Abstract

Investigations of VH gene mutational patterns in B-cell tumors are often performed at an arbitrary time point of disease. To assess the effects of disease progression, tumor-derived VHgenes have been monitored from presentation through treatment and relapse in one patient with follicle center lymphoma (FCL), and two patients with primary diffuse large B-cell lymphoma (DLCL). The patient with FCL and one patient with DLCL both achieved clinical remission, although this was only partial in the FCL. However, both subsequently relapsed, and the second patient with DLCL was refractory to radiotherapy and chemotherapy. In each case, the tumor-derived VH sequence was identified, and the CDR3 “clonal signature” was used to track tumor cell sequences in subsequent biopsies. All cases showed somatic mutations, with intraclonal heterogeneity evident at presentation, and some sequences were aberrant. The VH sequences of the DLCL which responded to treatment became homogeneous at relapse. The sequences of both the FCL and the refractory DLCL remained heterogeneous. In all cases, transcripts of multiple Ig isotypes could be identified, and there was immunophenotypic evidence for expression of several Ig isotypes. The case of refractory DLCL had identifiable transcripts from IgM, IgD, IgA, IgG, and IgE, but appeared to lose the ability to produce alternative isotype transcripts and protein at the late stage of disease. These cases indicate that VH gene analysis can be used to probe tumor cell behavior in cases of lymphoma and that perturbations caused by therapy and disease progression can occur.

THE ABILITY TO identify and sequence Ig variable region genes is providing information relevant for understanding the behavior of B-cell tumors. Recombination of the three genetic components of the heavy chain to create the VH-DH-JH transcriptional unit is a unique feature of B cells. Subsequent events of VL-JL recombination, somatic mutation, isotype switching, and antigen selection all leave evidence in the V-gene sequences of the stage of differentiation reached by the B cell of origin. This clonal history is maintained in the neoplastic B cell and is providing insight into B-cell differentiation and tumor development.1,2 

VH gene analysis has shown that chronic lymphocytic leukemia (CLL) may be heterogeneous, with one subset derived from naive B cells with unmutated sequences, and another from cells that have acquired somatic mutations.3 Because the mutational machinery is likely to be activated in the germinal center of the lymphoid follicle,4 this indicates that, in some cases, the cell of origin may have traversed this site. Similar analysis has shown that VH genes from cases of follicle center lymphoma (FCL) have undergone somatic mutation and continue to accumulate mutations after malignant transformation.5,6 This gives rise to VH sequences with a clear, common “clonal signature” in the recombination site (CDR3), but with nucleotide differences between the sequences generating intraclonal heterogeneity.6 Cases of endemic or sporadic Burkitt's lymphoma have a similar pattern.7 In contrast, cases of putatively more mature lymphomas such as splenic lymphoma with villous lymphocytes8 or multiple myeloma,9,10 although somatically mutated, show no intraclonal heterogeneity, indicating that the final neoplastic event may have occurred at a postfollicular stage.10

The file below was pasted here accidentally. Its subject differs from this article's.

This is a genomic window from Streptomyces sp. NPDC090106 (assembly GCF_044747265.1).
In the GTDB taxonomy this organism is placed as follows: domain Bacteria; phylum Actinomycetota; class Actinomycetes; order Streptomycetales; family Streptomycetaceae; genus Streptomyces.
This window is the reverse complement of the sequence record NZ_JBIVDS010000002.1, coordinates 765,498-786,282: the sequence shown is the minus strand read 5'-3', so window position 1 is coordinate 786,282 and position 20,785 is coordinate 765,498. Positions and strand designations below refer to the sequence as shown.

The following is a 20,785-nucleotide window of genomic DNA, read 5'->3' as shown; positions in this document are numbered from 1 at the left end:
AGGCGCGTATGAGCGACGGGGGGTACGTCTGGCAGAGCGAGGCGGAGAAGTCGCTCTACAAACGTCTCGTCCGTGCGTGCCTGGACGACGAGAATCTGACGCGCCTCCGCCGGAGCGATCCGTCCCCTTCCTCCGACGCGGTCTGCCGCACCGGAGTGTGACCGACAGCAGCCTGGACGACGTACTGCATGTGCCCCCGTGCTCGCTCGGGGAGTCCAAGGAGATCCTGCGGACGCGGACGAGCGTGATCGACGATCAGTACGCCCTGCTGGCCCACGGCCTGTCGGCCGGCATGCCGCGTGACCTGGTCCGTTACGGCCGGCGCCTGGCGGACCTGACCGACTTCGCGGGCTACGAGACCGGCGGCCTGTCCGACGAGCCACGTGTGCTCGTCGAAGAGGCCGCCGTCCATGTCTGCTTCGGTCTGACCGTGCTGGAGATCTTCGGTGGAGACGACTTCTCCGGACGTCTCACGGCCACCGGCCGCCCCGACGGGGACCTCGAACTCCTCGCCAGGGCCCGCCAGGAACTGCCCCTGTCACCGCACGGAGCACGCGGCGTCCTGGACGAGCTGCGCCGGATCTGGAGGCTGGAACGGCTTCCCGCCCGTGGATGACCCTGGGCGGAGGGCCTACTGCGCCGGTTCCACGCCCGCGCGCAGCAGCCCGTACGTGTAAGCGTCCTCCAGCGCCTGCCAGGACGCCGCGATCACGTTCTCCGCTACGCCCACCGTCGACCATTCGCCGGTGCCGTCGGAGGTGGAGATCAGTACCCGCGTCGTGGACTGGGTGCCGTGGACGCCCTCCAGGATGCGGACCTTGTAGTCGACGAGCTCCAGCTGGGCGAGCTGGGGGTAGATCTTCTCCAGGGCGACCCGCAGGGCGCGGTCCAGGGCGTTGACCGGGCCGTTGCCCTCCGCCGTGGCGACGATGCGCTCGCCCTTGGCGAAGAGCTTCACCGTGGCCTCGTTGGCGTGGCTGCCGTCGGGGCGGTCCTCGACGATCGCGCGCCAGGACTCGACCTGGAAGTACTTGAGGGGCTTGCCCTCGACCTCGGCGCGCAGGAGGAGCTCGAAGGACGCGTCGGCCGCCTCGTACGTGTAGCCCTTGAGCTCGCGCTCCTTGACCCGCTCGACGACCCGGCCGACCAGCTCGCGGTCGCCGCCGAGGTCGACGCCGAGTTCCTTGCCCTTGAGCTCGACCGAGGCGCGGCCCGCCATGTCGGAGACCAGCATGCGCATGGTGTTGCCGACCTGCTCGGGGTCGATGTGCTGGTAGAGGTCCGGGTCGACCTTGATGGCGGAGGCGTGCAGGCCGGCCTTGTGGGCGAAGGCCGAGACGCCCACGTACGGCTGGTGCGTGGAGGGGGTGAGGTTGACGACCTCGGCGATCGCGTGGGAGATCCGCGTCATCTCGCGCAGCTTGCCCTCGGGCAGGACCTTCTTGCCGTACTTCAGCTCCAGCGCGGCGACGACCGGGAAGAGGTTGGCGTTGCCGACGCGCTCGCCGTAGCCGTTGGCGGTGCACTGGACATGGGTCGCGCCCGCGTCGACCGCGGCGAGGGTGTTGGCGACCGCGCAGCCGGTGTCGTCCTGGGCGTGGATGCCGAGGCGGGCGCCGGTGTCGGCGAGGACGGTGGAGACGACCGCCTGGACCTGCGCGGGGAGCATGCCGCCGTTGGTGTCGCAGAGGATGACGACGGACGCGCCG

Primary diffuse large B-cell lymphomas (DLCL) are aggressive lymphomas and represent 30% to 40% of B-cell malignancies.11Typically they present with rapid growth at the site of involvement and require combination chemotherapy. Primary DLCL can be distinguished from cases of FCL which have undergone blastic transformation, in having no preceding low-grade phase or accompanying histological features of low-grade disease. Typically, DLCL are composed of sheets of centroblastic or immunoblastic cells.11 In a study of VH genes in tumors from 17 patients with primary DLCL, the most notable finding was of biased VH gene usage, with the V4-34 gene involved in 11 of 17 cases.12Significant levels of somatic mutation were present, but no intraclonal variations. This suggested that DLCL was distinct from FCL in that mutations were not accumulating following neoplastic transformation. However, it was pointed out in the study that these patients were mainly at a late stage of relapse after treatment.12 

After somatic mutation, a normal B cell either undergoes selection by antigen or dies by apoptosis.13 It remains possible that antigen may play a role in driving growth of neoplastic B cells, but tumor cells have various devices to escape apoptotic death.6 The question of whether a tumor cell can also differentiate further after neoplastic transformation, which is suggested in tumors such as lymphoplasmacytoid lymphoma by morphology,11 is being investigated at the genetic level. Phenotypic analysis shows that a few tumors can undergo isotype switch.14 Analysis of transcripts defines this ability more clearly and has shown that, in CLL, alternative isotype production may be quite common.15-19